Perks of gourmet coffee boom elude growers
Financial Times online
Despite consumer demand for specialty or gourmet coffee surging over the past few years, the price that growers receive in most cases have been a fraction of that.
New insights on what makes emerging market entrepreneurship accelerators work
It kind of goes against the notion of value added,” said report co-author Peter Roberts, a professor and the academic director of social enterprise at Emory University’s Goizueta Business School. He said it may be a challenge for accelerators to accept that they are still doing their jobs even if they are not filling every minute with programming.
How can coffee become a better tool for development?
With the fair trade movement at a crossroads, coffee roasters and retailers are looking at alternatives to trace the source of their beans — from adopting other certifications or developing programs of their own. Devex takes a look at how the development community can best support the approaches that best serve coffee farmers.
Coffee Disconnect Is Brewing
The Wall Street Journal
"Consumer demand for better-tasting coffee is splitting the coffee market in two. A growing number of coffee roasters that deal in small farm-produced and best-flavored coffees are leaving the traditional, and more volatile, futures market, which they say has become so disconnected from their business models that it is no longer useful to manage risk.”
Randall Kempner and Peter Roberts: Aren’t Accelerators Great? Maybe…
The Accelerators: Wall Street Journal Blog online
"We often get asked certain questions about accelerator programs: Do they contribute to revenue growth? Do they help companies attract investment? Do they work as well for developing-world impact entrepreneurs as they do for developed-world tech entrepreneurs? But, unfortunately, the only credible answer we have right now is: 'No one really knows.’”
Are We Accelerating Equity Investment Into Impact-Oriented VenturesWorld Development
2020 To assess the effect of acceleration on outside equity investment, we analyze application and follow-up data from a matched sample of 1647 entrepreneurs who applied to 77 impact-oriented accelerators. Our main finding is promising. In the first follow-up year, accelerator program participants attract significantly more outside equity than their rejected counterparts. Further analysis suggests that this positive equity bump is not due to cherry picking obviously promising ventures during selection processes. Moreover, the effect is tied to the number of accelerated months in the follow-up year. Despite these promising observations, we find that the equity investment effect does not extend to ventures working in emerging markets, or to those with women on their founding teams. Thus, the benefits of accelerators for entrepreneurship-led development are not yet reaching the places and people that have the hardest time attracting capital on their own.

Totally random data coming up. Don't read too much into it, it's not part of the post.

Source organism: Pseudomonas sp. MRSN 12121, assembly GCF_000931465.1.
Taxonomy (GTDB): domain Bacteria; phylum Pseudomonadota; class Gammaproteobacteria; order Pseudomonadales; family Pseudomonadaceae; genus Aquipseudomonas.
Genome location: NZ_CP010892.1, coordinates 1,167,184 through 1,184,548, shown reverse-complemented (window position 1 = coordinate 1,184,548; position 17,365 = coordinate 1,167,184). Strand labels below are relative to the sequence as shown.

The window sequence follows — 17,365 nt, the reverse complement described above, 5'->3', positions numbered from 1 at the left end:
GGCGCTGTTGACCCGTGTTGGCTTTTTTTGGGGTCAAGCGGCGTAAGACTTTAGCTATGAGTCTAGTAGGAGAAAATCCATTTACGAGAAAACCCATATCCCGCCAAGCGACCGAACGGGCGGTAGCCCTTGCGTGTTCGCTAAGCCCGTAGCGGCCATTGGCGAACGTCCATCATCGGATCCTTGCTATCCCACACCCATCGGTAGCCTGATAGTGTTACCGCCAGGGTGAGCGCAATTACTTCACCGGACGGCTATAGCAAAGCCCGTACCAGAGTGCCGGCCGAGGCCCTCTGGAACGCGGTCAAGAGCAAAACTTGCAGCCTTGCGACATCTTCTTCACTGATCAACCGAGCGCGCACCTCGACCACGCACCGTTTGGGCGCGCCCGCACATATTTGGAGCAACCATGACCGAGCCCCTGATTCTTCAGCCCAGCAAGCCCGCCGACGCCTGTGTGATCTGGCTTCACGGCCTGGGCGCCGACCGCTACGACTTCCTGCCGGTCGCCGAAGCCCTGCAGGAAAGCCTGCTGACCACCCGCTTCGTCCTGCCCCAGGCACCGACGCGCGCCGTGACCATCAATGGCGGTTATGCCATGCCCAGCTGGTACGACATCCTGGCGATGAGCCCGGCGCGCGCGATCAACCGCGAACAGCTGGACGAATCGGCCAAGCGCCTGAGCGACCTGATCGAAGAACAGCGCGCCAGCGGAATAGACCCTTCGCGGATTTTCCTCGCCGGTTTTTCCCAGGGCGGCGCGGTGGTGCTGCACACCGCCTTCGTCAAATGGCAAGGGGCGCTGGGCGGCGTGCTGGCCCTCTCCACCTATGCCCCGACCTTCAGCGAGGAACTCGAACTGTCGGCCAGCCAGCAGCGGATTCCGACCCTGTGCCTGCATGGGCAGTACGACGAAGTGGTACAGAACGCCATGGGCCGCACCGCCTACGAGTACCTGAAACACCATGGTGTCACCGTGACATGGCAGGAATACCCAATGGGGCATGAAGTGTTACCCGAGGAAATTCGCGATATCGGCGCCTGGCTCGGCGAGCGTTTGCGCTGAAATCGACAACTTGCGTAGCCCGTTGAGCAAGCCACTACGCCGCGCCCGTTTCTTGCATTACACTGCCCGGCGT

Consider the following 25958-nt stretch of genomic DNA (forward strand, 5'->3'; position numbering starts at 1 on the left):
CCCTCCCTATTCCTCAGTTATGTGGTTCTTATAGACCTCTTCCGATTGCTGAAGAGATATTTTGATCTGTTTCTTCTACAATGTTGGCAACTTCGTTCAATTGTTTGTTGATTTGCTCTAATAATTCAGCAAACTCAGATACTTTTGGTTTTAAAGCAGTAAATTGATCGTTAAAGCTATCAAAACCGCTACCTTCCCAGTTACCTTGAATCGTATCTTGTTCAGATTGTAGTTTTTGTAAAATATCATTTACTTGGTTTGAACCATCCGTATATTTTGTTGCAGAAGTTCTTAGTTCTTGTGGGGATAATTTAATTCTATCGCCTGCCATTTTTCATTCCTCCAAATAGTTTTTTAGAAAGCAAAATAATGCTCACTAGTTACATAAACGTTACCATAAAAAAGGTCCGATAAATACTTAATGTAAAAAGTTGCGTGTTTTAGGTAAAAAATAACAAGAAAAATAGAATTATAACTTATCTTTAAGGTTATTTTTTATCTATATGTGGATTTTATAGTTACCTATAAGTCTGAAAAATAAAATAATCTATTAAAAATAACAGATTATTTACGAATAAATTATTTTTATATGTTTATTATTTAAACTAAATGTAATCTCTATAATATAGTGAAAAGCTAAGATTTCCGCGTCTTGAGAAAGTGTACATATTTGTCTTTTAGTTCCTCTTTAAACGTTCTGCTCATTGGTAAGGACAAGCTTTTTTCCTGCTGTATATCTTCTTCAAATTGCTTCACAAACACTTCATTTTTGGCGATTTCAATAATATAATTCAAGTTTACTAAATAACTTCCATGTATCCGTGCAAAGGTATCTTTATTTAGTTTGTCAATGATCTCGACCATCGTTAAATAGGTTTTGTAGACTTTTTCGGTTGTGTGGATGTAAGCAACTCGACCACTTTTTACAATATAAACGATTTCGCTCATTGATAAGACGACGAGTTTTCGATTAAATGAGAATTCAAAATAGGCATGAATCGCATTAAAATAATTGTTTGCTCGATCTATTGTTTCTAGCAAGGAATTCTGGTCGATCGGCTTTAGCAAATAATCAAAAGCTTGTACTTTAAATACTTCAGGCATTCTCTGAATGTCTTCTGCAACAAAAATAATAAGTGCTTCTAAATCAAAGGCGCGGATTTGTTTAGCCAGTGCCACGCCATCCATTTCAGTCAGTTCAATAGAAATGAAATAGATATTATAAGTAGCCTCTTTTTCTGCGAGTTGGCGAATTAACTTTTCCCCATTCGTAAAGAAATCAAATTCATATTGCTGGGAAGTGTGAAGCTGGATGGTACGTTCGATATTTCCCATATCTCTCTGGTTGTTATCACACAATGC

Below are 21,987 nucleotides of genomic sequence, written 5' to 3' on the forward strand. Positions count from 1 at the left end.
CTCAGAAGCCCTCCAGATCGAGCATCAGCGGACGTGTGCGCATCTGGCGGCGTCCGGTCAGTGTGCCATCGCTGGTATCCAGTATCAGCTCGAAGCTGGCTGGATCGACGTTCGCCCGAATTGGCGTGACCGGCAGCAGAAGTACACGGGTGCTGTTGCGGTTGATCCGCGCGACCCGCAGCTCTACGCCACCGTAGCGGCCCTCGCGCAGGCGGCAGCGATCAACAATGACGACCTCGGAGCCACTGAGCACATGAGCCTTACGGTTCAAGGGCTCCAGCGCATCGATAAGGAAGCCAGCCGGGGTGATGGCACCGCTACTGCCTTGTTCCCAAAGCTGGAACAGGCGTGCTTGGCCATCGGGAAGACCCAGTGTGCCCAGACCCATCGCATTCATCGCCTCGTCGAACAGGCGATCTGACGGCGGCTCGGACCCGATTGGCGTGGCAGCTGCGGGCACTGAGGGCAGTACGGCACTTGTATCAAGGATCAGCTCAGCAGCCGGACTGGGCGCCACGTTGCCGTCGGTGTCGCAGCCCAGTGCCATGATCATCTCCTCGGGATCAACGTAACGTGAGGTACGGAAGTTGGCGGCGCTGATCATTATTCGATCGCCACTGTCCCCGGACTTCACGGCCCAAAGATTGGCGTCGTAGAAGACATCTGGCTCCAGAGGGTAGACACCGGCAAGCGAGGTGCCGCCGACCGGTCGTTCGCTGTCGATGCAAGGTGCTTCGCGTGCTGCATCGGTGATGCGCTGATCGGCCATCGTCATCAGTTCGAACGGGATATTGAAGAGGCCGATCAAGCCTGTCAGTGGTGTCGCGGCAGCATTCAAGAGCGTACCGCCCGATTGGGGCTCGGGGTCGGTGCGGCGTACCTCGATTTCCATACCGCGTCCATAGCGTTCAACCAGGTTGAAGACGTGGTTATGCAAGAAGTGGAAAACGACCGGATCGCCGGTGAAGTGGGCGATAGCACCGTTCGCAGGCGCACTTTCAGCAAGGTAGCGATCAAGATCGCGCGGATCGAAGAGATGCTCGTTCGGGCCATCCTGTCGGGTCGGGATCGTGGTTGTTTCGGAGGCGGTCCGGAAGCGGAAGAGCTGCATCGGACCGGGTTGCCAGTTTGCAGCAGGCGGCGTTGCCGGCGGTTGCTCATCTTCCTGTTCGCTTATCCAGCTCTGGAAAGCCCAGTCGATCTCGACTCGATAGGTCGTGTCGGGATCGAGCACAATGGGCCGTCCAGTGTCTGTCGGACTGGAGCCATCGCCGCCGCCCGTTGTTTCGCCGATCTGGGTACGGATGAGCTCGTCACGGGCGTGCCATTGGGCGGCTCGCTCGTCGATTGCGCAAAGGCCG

The Changing Effectiveness of Local Civic Action: The Critical Nexus of Community and OrganizationAdministrative Science Quarterly
2018 We examine changes in the effectiveness of local civic action in relation to changes over time in racial diversity and income inequality. Local civic action comprises situations in which community members come together—typically with support from local organizations—to address common issues. The collective orientation of local civic action makes it sensitive to changes in local social conditions. As these changes unfold, local organizations become differentially able to support civic action. Here, our core argument features the process through which community members associate with different local organizations and how mandated versus voluntary association results in distinct responses to increased social and economic heterogeneity. We test this argument using three decades of data describing local campaigns of the annual Trick-or-Treat for UNICEF program. A baseline model shows that within-county increases in racial diversity and income inequality are associated with diminished campaign effectiveness. Subsequent models that separate out campaigns organized by schools, churches, and clubs show that schools are relatively more effective mobilizers as racial diversity and income inequality increase, arguably due to the greater demographic matching that is induced by mandated school participation.